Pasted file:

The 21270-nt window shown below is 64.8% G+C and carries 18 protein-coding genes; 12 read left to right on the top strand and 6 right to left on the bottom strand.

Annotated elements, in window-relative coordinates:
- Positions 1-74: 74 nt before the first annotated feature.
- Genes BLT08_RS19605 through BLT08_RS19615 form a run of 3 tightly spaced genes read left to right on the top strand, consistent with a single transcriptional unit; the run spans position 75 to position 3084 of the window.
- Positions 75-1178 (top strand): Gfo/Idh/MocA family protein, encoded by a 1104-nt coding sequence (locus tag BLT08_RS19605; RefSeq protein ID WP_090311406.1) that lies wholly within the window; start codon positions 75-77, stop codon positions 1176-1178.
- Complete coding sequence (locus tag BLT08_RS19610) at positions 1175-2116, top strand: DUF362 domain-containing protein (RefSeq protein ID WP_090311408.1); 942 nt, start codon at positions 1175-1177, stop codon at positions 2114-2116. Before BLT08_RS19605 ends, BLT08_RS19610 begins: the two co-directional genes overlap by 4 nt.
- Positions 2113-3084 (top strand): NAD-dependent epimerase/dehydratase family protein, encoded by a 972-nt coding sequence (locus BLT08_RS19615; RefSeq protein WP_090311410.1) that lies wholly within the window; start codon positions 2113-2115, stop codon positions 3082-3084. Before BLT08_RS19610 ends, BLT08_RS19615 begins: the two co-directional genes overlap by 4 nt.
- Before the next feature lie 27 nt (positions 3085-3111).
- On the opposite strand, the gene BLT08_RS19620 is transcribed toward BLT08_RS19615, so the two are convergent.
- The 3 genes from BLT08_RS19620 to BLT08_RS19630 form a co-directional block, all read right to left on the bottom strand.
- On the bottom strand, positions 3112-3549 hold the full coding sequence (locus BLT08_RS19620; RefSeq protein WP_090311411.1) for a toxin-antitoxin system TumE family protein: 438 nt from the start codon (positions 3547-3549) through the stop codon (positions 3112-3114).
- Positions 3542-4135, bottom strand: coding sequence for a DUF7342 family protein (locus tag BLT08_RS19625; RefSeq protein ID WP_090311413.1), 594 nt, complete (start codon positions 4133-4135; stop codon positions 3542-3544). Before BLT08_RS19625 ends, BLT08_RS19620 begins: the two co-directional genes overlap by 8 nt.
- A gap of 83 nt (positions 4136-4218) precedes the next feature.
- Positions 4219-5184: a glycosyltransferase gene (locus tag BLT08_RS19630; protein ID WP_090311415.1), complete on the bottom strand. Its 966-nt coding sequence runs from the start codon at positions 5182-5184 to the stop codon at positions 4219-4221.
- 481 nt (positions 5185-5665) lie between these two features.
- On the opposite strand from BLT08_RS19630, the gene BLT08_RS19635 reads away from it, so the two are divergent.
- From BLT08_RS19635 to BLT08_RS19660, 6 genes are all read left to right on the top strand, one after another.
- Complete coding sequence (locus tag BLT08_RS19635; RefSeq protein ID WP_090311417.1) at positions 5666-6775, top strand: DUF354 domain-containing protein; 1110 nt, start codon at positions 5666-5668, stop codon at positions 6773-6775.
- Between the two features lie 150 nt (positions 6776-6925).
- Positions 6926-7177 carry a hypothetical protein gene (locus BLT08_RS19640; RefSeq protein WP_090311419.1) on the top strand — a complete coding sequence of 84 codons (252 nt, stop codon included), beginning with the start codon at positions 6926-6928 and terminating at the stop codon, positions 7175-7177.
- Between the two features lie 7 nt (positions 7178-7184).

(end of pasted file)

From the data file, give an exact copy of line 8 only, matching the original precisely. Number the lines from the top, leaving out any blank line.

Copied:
- Before the next feature lie 27 nt (positions 3085-3111).